Doctors are highly educated and licensed professionals who understand the human body well enough to determine the cause of symptoms that people experience. They have the knowledge and skills to treat traumatic injuries, perform operations recommend medicines.
Unfortunately, not all patients have access to the same caliber of care. Physicians are human, after all, and they are subject to biases that affect how they interact with their patients. While any one physician may have personal biases, research about the medical care people receive in the United States makes it clear that two different populations tend to receive worse care than other people.
Racial bias affects the care received by people of color
Inaccurate stereotypes and widespread but subtle racial discrimination affect the medical care of millions of Americans. Doctors, nurses and other medical staff may view patients with darker skin tones less favorably.
It is more common for doctors to be immediately suspicious of patients from diverse ethnic backgrounds if they come reporting pain than they might be of a white patient. Some doctors even believe inaccurate medical stereotypes about different skin colors, like the medically unfounded idea that those with darker skin tones generally have higher pain tolerance. These beliefs are often unspoken and can drastically reduce the quality of care that certain patients receive.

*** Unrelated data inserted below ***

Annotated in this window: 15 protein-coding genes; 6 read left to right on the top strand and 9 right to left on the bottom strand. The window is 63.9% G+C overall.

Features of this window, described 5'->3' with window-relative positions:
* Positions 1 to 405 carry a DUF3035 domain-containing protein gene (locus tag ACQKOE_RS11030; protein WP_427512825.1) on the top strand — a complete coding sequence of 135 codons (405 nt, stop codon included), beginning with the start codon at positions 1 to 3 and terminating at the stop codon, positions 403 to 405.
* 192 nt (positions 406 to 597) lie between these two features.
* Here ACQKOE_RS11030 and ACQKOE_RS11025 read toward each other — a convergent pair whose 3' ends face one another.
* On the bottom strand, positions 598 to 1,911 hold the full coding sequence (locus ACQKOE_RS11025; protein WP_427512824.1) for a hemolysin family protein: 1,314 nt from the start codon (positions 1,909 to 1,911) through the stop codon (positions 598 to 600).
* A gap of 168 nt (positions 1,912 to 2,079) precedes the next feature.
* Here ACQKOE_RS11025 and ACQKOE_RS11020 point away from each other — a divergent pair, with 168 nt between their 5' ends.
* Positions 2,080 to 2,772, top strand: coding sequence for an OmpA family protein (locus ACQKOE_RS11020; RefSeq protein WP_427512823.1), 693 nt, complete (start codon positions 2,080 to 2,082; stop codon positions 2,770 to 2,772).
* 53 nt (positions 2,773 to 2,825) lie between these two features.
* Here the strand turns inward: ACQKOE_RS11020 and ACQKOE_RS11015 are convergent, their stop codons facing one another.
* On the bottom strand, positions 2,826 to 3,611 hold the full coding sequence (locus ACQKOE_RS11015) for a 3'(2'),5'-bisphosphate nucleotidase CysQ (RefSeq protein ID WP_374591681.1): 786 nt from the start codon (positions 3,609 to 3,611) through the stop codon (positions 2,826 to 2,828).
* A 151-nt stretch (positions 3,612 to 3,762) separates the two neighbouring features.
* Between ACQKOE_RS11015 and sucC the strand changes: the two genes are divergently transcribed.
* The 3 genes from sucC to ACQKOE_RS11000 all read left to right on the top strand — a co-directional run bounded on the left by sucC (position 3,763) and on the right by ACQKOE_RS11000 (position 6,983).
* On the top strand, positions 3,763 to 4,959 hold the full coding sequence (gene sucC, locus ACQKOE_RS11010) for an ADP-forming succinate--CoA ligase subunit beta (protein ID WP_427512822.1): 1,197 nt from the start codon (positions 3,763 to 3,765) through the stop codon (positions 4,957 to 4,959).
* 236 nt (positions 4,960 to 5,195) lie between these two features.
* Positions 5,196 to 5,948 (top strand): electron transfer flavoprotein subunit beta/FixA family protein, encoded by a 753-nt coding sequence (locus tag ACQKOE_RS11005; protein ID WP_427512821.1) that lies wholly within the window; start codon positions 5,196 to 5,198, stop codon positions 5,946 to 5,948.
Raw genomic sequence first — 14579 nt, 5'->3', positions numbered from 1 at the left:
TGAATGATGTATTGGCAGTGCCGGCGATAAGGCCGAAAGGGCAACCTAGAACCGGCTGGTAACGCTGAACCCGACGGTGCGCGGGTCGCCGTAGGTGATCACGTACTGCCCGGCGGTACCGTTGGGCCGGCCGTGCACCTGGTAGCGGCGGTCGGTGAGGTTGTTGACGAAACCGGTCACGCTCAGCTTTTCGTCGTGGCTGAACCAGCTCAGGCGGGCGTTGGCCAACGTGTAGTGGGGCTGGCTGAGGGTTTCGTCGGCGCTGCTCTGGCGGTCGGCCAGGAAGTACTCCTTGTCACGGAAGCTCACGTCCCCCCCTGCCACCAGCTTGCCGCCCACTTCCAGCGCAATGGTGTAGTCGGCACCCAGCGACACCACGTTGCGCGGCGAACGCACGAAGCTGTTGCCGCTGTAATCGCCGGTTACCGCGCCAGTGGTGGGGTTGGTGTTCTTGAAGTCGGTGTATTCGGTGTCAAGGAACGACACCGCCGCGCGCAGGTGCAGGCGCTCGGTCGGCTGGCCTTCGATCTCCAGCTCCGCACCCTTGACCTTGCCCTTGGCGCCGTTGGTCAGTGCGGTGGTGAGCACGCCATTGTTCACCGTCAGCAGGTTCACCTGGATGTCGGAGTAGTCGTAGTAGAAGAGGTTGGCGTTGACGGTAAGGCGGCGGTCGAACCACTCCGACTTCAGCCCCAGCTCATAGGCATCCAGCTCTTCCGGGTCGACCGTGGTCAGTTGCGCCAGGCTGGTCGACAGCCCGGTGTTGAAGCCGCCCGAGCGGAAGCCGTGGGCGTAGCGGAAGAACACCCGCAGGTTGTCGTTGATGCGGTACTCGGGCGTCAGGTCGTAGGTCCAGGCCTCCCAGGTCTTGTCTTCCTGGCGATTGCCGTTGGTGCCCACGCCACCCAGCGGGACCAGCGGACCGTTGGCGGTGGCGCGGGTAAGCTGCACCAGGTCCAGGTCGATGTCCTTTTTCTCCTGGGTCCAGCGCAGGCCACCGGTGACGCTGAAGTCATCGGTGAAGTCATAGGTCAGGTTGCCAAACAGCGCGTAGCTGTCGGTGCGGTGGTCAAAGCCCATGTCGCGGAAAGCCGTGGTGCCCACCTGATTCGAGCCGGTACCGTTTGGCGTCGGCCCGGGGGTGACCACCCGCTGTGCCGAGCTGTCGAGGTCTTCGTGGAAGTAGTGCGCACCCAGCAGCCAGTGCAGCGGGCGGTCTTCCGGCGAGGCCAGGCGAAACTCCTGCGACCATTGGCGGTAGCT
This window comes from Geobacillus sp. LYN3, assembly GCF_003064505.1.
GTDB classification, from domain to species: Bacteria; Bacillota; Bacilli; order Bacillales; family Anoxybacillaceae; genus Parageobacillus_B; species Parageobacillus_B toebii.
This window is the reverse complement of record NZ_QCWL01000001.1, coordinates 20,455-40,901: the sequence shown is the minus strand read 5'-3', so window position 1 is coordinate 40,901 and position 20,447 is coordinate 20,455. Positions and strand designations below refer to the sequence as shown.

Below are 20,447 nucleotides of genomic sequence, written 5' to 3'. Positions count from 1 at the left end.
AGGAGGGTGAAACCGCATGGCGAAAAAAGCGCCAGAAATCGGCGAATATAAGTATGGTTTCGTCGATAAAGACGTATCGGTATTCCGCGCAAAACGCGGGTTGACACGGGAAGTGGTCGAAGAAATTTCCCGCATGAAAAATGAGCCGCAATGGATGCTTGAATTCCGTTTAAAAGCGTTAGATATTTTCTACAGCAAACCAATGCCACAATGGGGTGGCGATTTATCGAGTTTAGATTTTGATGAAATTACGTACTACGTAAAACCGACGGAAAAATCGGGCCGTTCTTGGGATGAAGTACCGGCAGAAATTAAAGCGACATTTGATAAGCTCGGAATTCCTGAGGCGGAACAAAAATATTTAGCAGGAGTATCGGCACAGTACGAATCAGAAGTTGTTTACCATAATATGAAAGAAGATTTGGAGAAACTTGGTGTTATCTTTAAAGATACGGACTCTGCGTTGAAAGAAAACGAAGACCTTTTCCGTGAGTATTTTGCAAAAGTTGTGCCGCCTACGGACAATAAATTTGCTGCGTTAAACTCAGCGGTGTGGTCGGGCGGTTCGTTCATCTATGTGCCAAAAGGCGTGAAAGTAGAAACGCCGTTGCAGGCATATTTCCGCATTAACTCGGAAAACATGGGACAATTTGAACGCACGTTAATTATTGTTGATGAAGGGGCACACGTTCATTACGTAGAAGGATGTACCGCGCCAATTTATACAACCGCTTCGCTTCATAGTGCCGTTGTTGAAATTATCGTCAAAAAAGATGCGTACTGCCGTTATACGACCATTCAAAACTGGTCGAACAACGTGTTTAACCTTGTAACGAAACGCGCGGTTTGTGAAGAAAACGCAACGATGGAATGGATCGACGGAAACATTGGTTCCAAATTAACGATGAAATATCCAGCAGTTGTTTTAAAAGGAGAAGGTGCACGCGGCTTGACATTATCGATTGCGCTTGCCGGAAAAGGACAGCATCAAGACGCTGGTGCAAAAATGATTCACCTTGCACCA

People in medicine just don’t seem to trust women
Like patients from diverse racial backgrounds, women often face dismissive attitudes from medical care providers that results in a failure to diagnose them. Doctors may ignore or downplay self-reported symptoms. They may also fail to familiarize themselves with the ways that potentially life-threatening medical events present themselves differently in women.
Both heart attacks and strokes can look different when a woman experiences them versus when a man does. If medical professionals don’t make an effort to close the gap between the largely male-centric education they received and the more modern understanding of how women present symptoms, they might overlook possibly deadly conditions in the people they treat.
Racial and sex-based biases can mean that you don’t receive adequate pain management or an accurate diagnosis. If you believe that personal prejudice based on your race or sex influenced the care you received, especially if it meant that you did not receive a timely and accurate diagnosis, you may have grounds for a medical malpractice claim.